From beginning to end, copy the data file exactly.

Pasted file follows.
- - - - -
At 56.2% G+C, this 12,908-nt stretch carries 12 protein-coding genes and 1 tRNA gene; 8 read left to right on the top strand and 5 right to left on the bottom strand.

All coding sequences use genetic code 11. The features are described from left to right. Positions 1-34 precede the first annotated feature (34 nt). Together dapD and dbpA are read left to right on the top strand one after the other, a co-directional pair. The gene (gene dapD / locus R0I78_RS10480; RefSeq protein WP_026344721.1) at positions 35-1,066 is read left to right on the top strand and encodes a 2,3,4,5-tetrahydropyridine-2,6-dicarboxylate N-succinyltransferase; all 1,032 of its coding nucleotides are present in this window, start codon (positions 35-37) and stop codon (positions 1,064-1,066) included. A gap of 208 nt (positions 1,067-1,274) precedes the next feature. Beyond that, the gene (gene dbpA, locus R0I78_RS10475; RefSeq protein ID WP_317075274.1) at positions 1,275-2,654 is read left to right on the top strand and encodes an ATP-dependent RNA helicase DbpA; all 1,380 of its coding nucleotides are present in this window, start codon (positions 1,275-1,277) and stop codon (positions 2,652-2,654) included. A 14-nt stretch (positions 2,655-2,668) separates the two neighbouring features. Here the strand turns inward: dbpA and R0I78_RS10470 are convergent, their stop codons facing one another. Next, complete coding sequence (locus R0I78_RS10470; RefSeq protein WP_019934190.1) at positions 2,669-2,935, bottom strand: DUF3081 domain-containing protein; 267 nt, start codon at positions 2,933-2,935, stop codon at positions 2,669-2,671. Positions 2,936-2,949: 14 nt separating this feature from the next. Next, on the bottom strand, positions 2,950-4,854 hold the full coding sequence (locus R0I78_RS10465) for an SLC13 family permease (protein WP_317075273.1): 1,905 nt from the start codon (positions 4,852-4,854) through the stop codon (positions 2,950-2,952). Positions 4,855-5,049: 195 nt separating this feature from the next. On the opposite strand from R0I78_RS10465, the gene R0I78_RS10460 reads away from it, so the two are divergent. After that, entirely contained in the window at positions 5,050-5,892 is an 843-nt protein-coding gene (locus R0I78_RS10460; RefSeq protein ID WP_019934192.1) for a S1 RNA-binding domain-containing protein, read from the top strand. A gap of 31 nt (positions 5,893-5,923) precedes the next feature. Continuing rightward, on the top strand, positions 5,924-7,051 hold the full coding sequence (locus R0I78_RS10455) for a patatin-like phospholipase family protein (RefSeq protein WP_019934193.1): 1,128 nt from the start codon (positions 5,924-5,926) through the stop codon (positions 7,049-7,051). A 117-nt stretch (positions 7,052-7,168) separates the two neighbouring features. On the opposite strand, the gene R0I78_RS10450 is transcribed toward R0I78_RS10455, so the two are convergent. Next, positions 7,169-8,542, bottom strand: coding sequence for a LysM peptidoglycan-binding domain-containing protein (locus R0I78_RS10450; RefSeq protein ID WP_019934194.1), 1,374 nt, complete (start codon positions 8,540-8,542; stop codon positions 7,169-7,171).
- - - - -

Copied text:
At 56.2% G+C, this 12,908-nt stretch carries 12 protein-coding genes and 1 tRNA gene; 8 read left to right on the top strand and 5 right to left on the bottom strand.

All coding sequences use genetic code 11. The features are described from left to right. Positions 1-34 precede the first annotated feature (34 nt). Together dapD and dbpA are read left to right on the top strand one after the other, a co-directional pair. The gene (gene dapD / locus R0I78_RS10480; RefSeq protein WP_026344721.1) at positions 35-1,066 is read left to right on the top strand and encodes a 2,3,4,5-tetrahydropyridine-2,6-dicarboxylate N-succinyltransferase; all 1,032 of its coding nucleotides are present in this window, start codon (positions 35-37) and stop codon (positions 1,064-1,066) included. A gap of 208 nt (positions 1,067-1,274) precedes the next feature. Beyond that, the gene (gene dbpA, locus R0I78_RS10475; RefSeq protein ID WP_317075274.1) at positions 1,275-2,654 is read left to right on the top strand and encodes an ATP-dependent RNA helicase DbpA; all 1,380 of its coding nucleotides are present in this window, start codon (positions 1,275-1,277) and stop codon (positions 2,652-2,654) included. A 14-nt stretch (positions 2,655-2,668) separates the two neighbouring features. Here the strand turns inward: dbpA and R0I78_RS10470 are convergent, their stop codons facing one another. Next, complete coding sequence (locus R0I78_RS10470; RefSeq protein WP_019934190.1) at positions 2,669-2,935, bottom strand: DUF3081 domain-containing protein; 267 nt, start codon at positions 2,933-2,935, stop codon at positions 2,669-2,671. Positions 2,936-2,949: 14 nt separating this feature from the next. Next, on the bottom strand, positions 2,950-4,854 hold the full coding sequence (locus R0I78_RS10465) for an SLC13 family permease (protein WP_317075273.1): 1,905 nt from the start codon (positions 4,852-4,854) through the stop codon (positions 2,950-2,952). Positions 4,855-5,049: 195 nt separating this feature from the next. On the opposite strand from R0I78_RS10465, the gene R0I78_RS10460 reads away from it, so the two are divergent. After that, entirely contained in the window at positions 5,050-5,892 is an 843-nt protein-coding gene (locus R0I78_RS10460; RefSeq protein ID WP_019934192.1) for a S1 RNA-binding domain-containing protein, read from the top strand. A gap of 31 nt (positions 5,893-5,923) precedes the next feature. Continuing rightward, on the top strand, positions 5,924-7,051 hold the full coding sequence (locus R0I78_RS10455) for a patatin-like phospholipase family protein (RefSeq protein WP_019934193.1): 1,128 nt from the start codon (positions 5,924-5,926) through the stop codon (positions 7,049-7,051). A 117-nt stretch (positions 7,052-7,168) separates the two neighbouring features. On the opposite strand, the gene R0I78_RS10450 is transcribed toward R0I78_RS10455, so the two are convergent. Next, positions 7,169-8,542, bottom strand: coding sequence for a LysM peptidoglycan-binding domain-containing protein (locus R0I78_RS10450; RefSeq protein ID WP_019934194.1), 1,374 nt, complete (start codon positions 8,540-8,542; stop codon positions 7,169-7,171).